The data is then held on the Zabbix Server and used by a Grafana Dashboard to show a graph of the level and a status panel which shows red if there is a problem communicating with the device.



Part two here.

FreePBX/Asterisk on an Amazon Ubuntu Lightsail instance

I needed to install Asterisk 13.10, FreePBX 14.0 on Ubuntu 16.04 LTS in an Amazon Lightsail instance. I based the installation process on a set of installation notes on the FreePBX site but this was based on Ubuntu 14.04 LTS on bare metal. Ubuntu 16.04 needed a few changes to the procedure which was further complicated by the Amazon Lightsail customised image. So the following takes into account these requirements. Its not been fully tested yet but does install and run. The Lightsail instances was 2GB RAM 40GB Disk and a static IP. After each login, I use sudo to get the system into root mode. There will be people out there that tut tut at me for that!

Step 1 - Added a swap file and get Ubuntu up to date.

sudo -i
fallocate -l 4g /swap
chmod 600 /swap
mkswap /swap
swapon /swap
echo '/swap swap swap 0 0' | tee -a /etc/fstab
apt update
apt upgrade -y
(keep the local menu.lst for grub, prompts twice)

Step 2 - Install a bunch of pre-requisites. This includes PHP 5.6 which FreePBX 13 needs (module updates will not work with PHP 7 installed) hense the use of an external repository.

sudo -i
add-apt-repository ppa:ondrej/php
apt update
apt-get install -y build-essential apache2 mysql-server mysql-client\
bison flex php5.6 php5.6-curl php5.6-cli php5.6-mysql php-pear php5.6-gd php5.6-mbstring php5.6-xml sox\
libncurses5-dev libssl-dev libmysqlclient-dev mpg123 libxml2-dev libnewt-dev sqlite3\
libsqlite3-dev pkg-config automake libtool autoconf unixodbc-dev uuid uuid-dev\
libasound2-dev libogg-dev libvorbis-dev libcurl4-openssl-dev libical-dev libneon27-dev libsrtp0-dev\
libspandsp-dev libiksemel3 libapache2-mod-php5.6 exim4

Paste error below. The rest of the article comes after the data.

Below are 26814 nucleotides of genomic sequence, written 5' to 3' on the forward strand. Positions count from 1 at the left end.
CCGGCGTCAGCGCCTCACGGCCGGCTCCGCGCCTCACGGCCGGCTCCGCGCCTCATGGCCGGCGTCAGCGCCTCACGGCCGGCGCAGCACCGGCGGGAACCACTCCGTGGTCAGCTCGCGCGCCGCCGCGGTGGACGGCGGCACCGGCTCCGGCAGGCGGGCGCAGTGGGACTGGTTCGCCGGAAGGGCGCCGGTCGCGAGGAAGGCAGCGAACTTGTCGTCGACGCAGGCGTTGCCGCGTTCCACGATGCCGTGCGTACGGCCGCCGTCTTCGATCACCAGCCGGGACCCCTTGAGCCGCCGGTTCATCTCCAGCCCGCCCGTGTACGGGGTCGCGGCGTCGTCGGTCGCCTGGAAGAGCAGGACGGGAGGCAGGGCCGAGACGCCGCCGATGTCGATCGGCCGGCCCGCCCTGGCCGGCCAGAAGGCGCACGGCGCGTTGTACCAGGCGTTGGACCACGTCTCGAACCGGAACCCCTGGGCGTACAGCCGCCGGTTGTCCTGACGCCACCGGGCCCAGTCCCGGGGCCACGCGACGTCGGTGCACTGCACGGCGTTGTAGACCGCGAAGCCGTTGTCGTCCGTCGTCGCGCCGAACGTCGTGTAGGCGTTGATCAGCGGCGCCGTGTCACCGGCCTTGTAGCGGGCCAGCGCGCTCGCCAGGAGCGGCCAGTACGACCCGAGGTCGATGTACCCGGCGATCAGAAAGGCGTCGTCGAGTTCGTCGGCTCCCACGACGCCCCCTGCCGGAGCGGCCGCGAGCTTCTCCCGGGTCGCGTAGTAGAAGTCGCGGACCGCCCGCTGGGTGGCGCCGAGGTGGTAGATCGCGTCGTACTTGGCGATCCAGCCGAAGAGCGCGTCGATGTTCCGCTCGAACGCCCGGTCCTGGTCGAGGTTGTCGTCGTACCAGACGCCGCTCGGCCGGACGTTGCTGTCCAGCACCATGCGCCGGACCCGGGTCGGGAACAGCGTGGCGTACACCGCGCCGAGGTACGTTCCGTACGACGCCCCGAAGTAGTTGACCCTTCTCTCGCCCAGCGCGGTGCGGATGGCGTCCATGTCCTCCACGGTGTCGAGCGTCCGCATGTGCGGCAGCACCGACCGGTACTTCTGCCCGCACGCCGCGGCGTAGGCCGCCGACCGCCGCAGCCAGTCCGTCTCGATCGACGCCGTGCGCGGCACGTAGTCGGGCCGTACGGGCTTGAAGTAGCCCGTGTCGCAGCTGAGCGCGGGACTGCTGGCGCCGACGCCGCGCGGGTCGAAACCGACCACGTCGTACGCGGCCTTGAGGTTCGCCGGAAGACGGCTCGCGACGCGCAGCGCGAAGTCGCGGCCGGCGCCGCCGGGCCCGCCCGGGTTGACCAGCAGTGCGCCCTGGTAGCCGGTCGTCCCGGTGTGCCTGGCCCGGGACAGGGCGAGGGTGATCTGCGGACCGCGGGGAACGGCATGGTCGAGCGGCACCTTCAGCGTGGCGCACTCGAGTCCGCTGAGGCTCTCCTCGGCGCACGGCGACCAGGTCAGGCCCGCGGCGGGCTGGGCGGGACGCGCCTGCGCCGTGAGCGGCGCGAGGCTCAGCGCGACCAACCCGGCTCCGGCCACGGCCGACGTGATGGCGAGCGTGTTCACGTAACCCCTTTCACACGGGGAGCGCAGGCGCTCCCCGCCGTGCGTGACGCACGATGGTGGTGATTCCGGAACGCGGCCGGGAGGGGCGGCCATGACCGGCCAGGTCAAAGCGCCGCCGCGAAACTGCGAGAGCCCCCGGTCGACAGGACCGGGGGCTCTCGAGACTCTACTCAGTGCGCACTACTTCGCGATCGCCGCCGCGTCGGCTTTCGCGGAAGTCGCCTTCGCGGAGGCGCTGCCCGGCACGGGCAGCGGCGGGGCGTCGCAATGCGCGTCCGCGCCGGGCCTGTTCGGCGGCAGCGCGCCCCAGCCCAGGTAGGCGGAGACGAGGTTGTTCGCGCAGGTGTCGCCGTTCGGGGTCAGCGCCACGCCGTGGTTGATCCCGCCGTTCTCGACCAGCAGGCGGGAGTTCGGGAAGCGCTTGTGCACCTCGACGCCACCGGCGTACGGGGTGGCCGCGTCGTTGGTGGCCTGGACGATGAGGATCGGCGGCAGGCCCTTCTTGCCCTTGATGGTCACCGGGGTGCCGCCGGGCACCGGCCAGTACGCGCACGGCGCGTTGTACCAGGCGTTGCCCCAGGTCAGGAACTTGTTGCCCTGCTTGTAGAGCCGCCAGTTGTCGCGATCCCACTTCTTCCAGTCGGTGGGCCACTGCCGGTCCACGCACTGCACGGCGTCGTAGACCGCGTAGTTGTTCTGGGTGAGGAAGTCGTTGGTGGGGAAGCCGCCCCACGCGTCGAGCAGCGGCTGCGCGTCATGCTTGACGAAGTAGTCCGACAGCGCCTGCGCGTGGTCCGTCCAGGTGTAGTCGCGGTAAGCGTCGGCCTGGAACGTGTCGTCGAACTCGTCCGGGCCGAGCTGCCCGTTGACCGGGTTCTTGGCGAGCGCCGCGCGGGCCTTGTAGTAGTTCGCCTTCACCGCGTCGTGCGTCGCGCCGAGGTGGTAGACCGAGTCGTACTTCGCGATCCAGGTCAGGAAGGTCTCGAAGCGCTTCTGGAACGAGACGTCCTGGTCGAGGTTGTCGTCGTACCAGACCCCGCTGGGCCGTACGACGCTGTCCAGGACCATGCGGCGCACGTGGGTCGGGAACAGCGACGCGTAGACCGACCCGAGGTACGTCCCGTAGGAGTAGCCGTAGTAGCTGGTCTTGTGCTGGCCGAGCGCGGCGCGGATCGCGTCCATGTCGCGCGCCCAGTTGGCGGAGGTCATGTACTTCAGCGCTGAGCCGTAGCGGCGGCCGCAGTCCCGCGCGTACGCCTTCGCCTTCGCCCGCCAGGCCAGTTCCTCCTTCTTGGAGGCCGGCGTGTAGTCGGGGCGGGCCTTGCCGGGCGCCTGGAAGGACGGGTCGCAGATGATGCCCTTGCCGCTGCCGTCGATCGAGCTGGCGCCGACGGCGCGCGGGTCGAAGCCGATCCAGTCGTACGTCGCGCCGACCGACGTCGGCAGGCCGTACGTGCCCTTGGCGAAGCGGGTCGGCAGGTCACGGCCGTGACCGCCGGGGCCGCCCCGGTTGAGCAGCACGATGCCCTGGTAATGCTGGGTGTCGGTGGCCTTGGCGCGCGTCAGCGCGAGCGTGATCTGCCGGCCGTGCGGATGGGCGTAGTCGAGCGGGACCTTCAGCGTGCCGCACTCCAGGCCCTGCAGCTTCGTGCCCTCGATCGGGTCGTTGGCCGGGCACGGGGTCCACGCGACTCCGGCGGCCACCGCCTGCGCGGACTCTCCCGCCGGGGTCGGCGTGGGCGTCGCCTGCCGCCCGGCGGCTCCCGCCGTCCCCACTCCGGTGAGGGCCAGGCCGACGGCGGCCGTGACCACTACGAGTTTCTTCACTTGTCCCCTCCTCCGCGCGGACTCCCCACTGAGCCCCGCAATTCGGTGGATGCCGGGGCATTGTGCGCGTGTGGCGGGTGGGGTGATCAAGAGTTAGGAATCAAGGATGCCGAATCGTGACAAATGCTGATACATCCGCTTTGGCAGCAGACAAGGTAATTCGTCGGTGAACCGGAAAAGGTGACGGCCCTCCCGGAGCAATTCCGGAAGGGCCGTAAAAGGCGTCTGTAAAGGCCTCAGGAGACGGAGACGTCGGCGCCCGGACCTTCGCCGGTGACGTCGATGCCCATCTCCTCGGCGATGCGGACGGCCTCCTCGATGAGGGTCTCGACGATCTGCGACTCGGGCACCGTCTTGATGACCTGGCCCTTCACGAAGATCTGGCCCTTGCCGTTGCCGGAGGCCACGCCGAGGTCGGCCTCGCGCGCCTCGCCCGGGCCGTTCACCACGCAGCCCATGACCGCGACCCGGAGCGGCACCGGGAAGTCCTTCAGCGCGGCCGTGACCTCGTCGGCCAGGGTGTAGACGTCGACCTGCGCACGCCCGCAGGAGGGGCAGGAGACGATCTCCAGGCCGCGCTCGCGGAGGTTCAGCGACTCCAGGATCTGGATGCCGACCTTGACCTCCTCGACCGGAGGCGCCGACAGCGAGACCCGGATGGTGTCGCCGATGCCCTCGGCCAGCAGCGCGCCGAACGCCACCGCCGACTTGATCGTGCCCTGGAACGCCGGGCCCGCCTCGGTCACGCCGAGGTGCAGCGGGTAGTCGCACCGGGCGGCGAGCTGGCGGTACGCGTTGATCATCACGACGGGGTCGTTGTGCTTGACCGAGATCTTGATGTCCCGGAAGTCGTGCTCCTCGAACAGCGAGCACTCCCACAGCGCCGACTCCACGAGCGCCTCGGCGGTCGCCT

(you will prompted three times for a MySQL root password, leave it blank and tab to “ok” and press enter)

cat >> /etc/mysql/conf.d/mysqld.cnf << EOF
service mysql restart

(The above sets the MySQL mode to be compatible with previous MySQL versions, not STRICT)

Step 3 - Install some more required packages with versions that are not in the standard Ubuntu repository. nodejs 6 and a version of libmyodbc that works.

curl -sL -o
apt-get install -y nodejs
gunzip mysql-connector-odbc-5.3.10-linux-ubuntu17.04-x86-64bit.tar.gz
tar xvf mysql-connector-odbc-5.3.10-linux-ubuntu17.04-x86-64bit.tar
cd mysql-connector-odbc-5.3.10-linux-ubuntu17.04-x86-64bit
cp bin/* /usr/local/bin
cp lib/* /usr/local/lib
myodbc-installer -a -d -n "MySQL ODBC 5.3 Driver" -t "Driver=/usr/local/lib/"

Step 4 - Asterisk (with some config file adjustments) and FreePBX.

sudo -i
apt install asterisk -y
service asterisk stop
chown asterisk. /var/run/asterisk
chown -R asterisk. /etc/asterisk
chown -R asterisk. /var/{lib,log,spool}/asterisk
chown -R asterisk. /usr/lib/asterisk
sed -i 's/(!)//' /etc/asterisk/asterisk.conf
sed -i 's/\(^upload_max_filesize = \).*/\1256M/' /etc/php/5.6/cli/php.ini
sed -i 's/\(^memory_limit = \).*/\1256M/' /etc/php/5.6/cli/php.ini
a2enmod rewrite
rm -rf /var/www/html
cp /etc/apache2/apache2.conf /etc/apache2/apache2.conf_orig
sed -i 's/^\(User\|Group\).*/\1 asterisk/' /etc/apache2/apache2.conf
sed -i 's/AllowOverride None/AllowOverride All/' /etc/apache2/apache2.conf
service apache2 restart
cat >> /etc/odbc.ini << EOF
Description=MySQL connection to 'asteriskcdrdb' database
tar vxfz freepbx-14.0-latest.tgz
cd freepbx
./start_asterisk start
./install -n